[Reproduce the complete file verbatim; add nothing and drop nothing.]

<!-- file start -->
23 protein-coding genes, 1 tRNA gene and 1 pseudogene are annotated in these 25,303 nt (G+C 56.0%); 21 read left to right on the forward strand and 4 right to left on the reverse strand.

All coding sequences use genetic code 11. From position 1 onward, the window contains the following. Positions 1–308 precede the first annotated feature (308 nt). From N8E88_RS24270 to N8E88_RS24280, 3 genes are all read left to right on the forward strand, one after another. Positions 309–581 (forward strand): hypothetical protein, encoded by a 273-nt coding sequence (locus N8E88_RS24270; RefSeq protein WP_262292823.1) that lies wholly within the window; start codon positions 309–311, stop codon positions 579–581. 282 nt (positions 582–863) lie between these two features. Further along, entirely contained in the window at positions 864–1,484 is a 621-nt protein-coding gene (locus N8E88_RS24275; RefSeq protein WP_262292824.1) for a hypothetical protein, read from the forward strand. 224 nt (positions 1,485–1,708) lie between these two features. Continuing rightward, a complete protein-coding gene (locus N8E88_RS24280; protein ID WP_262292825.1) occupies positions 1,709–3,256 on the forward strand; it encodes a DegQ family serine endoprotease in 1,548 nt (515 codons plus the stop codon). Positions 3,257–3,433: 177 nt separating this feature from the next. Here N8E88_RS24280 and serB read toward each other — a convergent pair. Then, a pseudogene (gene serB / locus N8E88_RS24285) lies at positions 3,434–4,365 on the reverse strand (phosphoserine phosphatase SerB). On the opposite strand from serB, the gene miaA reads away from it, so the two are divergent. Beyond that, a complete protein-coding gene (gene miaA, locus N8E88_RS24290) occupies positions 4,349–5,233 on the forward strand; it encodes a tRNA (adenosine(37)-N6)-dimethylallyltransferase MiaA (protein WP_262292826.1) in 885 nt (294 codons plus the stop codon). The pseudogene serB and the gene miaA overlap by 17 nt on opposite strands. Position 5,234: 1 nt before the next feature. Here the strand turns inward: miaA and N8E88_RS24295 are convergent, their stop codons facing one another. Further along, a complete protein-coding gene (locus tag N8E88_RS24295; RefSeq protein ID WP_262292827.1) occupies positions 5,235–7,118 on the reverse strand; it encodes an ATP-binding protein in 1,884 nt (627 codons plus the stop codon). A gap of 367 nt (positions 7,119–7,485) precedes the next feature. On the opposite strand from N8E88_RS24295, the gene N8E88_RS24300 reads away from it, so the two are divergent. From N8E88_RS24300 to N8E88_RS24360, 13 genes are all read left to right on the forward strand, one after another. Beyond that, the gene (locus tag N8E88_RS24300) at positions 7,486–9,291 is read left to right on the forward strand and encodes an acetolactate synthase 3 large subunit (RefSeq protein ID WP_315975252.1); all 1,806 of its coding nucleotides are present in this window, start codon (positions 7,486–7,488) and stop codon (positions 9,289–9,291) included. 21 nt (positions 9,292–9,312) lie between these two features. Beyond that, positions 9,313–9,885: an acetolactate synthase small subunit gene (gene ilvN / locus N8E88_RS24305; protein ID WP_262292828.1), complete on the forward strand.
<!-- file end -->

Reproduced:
23 protein-coding genes, 1 tRNA gene and 1 pseudogene are annotated in these 25,303 nt (G+C 56.0%); 21 read left to right on the forward strand and 4 right to left on the reverse strand.

All coding sequences use genetic code 11. From position 1 onward, the window contains the following. Positions 1–308 precede the first annotated feature (308 nt). From N8E88_RS24270 to N8E88_RS24280, 3 genes are all read left to right on the forward strand, one after another. Positions 309–581 (forward strand): hypothetical protein, encoded by a 273-nt coding sequence (locus N8E88_RS24270; RefSeq protein WP_262292823.1) that lies wholly within the window; start codon positions 309–311, stop codon positions 579–581. 282 nt (positions 582–863) lie between these two features. Further along, entirely contained in the window at positions 864–1,484 is a 621-nt protein-coding gene (locus N8E88_RS24275; RefSeq protein WP_262292824.1) for a hypothetical protein, read from the forward strand. 224 nt (positions 1,485–1,708) lie between these two features. Continuing rightward, a complete protein-coding gene (locus N8E88_RS24280; protein ID WP_262292825.1) occupies positions 1,709–3,256 on the forward strand; it encodes a DegQ family serine endoprotease in 1,548 nt (515 codons plus the stop codon). Positions 3,257–3,433: 177 nt separating this feature from the next. Here N8E88_RS24280 and serB read toward each other — a convergent pair. Then, a pseudogene (gene serB / locus N8E88_RS24285) lies at positions 3,434–4,365 on the reverse strand (phosphoserine phosphatase SerB). On the opposite strand from serB, the gene miaA reads away from it, so the two are divergent. Beyond that, a complete protein-coding gene (gene miaA, locus N8E88_RS24290) occupies positions 4,349–5,233 on the forward strand; it encodes a tRNA (adenosine(37)-N6)-dimethylallyltransferase MiaA (protein WP_262292826.1) in 885 nt (294 codons plus the stop codon). The pseudogene serB and the gene miaA overlap by 17 nt on opposite strands. Position 5,234: 1 nt before the next feature. Here the strand turns inward: miaA and N8E88_RS24295 are convergent, their stop codons facing one another. Further along, a complete protein-coding gene (locus tag N8E88_RS24295; RefSeq protein ID WP_262292827.1) occupies positions 5,235–7,118 on the reverse strand; it encodes an ATP-binding protein in 1,884 nt (627 codons plus the stop codon). A gap of 367 nt (positions 7,119–7,485) precedes the next feature. On the opposite strand from N8E88_RS24295, the gene N8E88_RS24300 reads away from it, so the two are divergent. From N8E88_RS24300 to N8E88_RS24360, 13 genes are all read left to right on the forward strand, one after another. Beyond that, the gene (locus tag N8E88_RS24300) at positions 7,486–9,291 is read left to right on the forward strand and encodes an acetolactate synthase 3 large subunit (RefSeq protein ID WP_315975252.1); all 1,806 of its coding nucleotides are present in this window, start codon (positions 7,486–7,488) and stop codon (positions 9,289–9,291) included. 21 nt (positions 9,292–9,312) lie between these two features. Beyond that, positions 9,313–9,885: an acetolactate synthase small subunit gene (gene ilvN / locus N8E88_RS24305; protein ID WP_262292828.1), complete on the forward strand.